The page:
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Mariners have a term for ocean conditions when navigation seems impossible; when the waves and swells are coming from all directions. It’s called a “‘confused sea’, an extremely disturbed water surface, where waves reach the maximum disturbance level, but come from every direction without any single well-defined pattern. It is especially dangerous because in this condition, orthodox navigational measures contradict each other and don’t work.” (World Meteorological Organization definition). Sound at all familiar?
You don’t have to be a mariner to experience “confused seas.” Professionals we know in every arena including education, business, government, nonprofits, the military, diplomacy, economics, you name it, will all tell you: 1) they are currently in their own confused seas, and 2) the stuff they learned at the academy or an MPA, or MBA, even years of experience aren’t helping them keep their heads above water (no pun intended). To make things worse, old textbook thinking and those antique leadership models from the 1950’s are still around and in play. To paraphrase Marshall Goldsmith, “What got us here won’t get us out of this mess.”
Emergent-cies: In addition to confused seas, we also have a new phenomenon occurring–or at least we have finally recognized it. It’s what we call “Emergent-cies;” some concepts borrowed from complexity theory can help explain our circumstances as well. Kania & Kramer write:
“Taken from the field of complexity science, “emergence” is a term that is used to describe events that are unpredictable, which seem to result from the interactions between elements, and which no one organization or individual can control…. There is no ultimate “solution” beyond the process of continual adaptation within an ever-changing environment…. …as with a flock of birds, effective collective impact efforts experience a heightened level of vigilance that enables participants to collectively see and respond to opportunities that would otherwise have been missed.” (“Embracing Emergence, How Collective Impact Addresses Complexity,” January 21, 2013 Stanford Social Innovation Review, pp. 2-3 –A must read!!)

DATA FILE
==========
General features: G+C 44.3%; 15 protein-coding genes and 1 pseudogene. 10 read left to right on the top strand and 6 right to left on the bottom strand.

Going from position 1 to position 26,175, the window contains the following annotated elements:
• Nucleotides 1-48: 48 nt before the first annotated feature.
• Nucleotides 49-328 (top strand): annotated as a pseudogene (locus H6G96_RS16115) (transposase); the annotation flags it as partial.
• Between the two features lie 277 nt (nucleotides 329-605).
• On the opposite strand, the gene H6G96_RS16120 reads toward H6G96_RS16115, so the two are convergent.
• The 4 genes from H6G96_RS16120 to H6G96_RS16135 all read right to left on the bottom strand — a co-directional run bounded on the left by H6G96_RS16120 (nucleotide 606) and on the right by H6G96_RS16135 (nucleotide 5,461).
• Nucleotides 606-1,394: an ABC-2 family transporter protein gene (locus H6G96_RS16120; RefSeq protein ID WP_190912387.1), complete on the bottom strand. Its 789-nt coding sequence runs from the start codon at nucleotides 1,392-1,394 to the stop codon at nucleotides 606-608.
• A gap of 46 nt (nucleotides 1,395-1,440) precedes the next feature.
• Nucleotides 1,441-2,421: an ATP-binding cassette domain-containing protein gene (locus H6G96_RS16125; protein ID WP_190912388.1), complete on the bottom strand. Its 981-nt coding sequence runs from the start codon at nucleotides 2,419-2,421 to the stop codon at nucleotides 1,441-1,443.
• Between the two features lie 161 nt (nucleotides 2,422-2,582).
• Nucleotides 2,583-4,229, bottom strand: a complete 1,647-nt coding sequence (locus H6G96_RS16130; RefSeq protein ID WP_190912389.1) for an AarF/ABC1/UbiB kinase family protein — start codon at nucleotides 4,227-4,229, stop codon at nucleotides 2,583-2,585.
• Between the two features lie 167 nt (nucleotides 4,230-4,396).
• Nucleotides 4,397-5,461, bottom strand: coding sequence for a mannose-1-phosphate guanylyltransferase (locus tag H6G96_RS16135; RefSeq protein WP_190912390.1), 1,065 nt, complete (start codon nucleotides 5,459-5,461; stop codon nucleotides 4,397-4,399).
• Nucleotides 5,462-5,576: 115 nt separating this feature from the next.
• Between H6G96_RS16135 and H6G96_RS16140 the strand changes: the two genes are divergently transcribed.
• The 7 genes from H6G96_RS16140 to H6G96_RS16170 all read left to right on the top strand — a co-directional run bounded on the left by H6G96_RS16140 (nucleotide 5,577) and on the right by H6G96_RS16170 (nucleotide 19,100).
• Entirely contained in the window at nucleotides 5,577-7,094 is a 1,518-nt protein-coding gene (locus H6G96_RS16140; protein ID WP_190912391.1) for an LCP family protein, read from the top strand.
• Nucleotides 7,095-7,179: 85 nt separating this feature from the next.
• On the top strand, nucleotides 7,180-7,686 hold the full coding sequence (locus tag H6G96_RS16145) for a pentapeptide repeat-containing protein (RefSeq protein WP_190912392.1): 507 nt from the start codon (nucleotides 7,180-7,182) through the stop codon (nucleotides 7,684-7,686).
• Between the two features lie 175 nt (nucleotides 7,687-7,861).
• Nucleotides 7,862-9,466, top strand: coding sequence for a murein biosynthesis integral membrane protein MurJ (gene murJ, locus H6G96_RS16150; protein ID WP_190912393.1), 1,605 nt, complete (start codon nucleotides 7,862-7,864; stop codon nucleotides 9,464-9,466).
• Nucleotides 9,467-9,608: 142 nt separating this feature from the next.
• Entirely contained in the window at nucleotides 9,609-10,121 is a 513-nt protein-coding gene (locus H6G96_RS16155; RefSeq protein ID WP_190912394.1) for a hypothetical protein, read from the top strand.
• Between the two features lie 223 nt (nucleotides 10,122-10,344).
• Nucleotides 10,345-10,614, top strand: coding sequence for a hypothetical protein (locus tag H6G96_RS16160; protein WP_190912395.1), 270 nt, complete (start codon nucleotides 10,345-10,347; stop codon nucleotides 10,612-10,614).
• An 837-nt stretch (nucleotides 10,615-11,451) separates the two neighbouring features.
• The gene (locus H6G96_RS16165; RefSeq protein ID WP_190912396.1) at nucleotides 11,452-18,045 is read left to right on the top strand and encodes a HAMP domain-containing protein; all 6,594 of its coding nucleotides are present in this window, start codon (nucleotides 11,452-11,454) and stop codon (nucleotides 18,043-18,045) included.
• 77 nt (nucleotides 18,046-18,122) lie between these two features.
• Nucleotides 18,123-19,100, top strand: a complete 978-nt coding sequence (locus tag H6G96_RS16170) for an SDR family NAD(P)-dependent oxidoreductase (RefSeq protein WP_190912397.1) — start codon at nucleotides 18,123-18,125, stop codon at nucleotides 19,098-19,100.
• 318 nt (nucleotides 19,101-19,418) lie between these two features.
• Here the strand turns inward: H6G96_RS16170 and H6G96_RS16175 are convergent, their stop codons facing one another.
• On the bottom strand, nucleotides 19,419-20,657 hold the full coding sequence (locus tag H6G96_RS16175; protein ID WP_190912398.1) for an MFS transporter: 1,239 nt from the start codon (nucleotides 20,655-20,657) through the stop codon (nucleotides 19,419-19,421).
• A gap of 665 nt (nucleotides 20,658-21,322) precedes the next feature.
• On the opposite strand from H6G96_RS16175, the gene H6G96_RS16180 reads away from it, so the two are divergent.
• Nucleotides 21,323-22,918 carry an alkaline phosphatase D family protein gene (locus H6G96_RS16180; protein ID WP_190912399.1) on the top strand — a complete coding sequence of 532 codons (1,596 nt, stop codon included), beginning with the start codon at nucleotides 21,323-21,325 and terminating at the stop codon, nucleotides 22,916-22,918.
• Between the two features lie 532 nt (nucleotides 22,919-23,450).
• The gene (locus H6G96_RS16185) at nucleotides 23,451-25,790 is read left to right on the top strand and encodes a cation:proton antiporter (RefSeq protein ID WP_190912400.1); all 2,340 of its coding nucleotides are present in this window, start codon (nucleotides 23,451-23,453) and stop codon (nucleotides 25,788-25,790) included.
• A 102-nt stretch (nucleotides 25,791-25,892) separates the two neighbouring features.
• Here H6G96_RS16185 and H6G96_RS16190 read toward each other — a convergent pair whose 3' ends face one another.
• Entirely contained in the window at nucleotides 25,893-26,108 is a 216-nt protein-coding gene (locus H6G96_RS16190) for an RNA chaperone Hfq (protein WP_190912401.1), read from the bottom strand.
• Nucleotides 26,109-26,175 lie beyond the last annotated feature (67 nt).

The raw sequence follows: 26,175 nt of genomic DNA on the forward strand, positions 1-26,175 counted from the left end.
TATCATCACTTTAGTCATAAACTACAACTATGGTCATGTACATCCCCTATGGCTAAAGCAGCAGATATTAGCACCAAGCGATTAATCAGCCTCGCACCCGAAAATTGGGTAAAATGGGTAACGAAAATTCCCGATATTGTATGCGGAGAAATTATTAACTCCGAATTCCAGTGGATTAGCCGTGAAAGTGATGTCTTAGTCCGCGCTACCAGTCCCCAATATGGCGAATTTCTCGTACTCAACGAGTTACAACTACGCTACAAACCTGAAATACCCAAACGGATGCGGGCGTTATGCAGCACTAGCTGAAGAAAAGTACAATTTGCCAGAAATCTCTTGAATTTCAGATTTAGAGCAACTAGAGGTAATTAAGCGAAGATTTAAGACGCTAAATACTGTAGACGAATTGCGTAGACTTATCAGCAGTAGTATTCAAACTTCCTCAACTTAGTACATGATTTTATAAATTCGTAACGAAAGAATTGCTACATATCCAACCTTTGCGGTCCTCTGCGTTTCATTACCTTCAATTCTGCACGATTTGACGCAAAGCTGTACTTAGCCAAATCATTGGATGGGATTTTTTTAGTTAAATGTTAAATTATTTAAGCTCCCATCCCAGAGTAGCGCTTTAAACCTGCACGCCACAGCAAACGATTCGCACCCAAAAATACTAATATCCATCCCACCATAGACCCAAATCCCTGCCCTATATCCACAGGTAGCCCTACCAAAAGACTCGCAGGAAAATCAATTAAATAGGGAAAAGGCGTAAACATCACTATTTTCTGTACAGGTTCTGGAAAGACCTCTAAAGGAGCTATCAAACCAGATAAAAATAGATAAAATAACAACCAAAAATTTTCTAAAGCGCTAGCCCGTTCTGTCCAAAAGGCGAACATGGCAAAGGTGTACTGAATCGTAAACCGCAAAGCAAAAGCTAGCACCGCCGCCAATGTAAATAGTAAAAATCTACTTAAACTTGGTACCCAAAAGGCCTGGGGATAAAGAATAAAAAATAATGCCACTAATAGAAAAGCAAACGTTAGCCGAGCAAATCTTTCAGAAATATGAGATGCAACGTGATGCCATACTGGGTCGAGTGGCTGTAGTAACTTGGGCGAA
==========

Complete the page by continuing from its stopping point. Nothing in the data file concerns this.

So, like a finely-tuned flock of birds, how can we be alert to the expected emergent-cies, get in front of them and be ready to “lead from the future.”
Scenario Planning: It’s time to dust off the old “scenario planning” model and make it more useful in this century. Old scenario planning is no longer a viable tool; you know, it’s the old “Best case, worst case, and likely case” concept.
Thomas Chermack has observed that: “The future often acts like a drunken monkey stung by a bee–it is confused and disturbing, and its behavior is completely unpredictable.” (Scenario Planning in Organizations, Barrett-Koehler, 2011). And yet what have I promised here??? Predicting the unpredictable!
It wouldn’t be the first time we had to take on the “impossible.” But moving away from the old, long, drawn-out, useless activity of strategic planning to 21st century scenario planning will help us get there (See O’ Donovan & Flower’s “The Strategic Plan Is Dead. Long Live Strategy” in the Stanford Social Innovation Review, January 10, 2013–another must read). Scenario planning, which now has considerable research support, helps us think systemically, strategically and creatively; builds in the potential for intelligent risk; and points to possible courses of action, no matter what happens.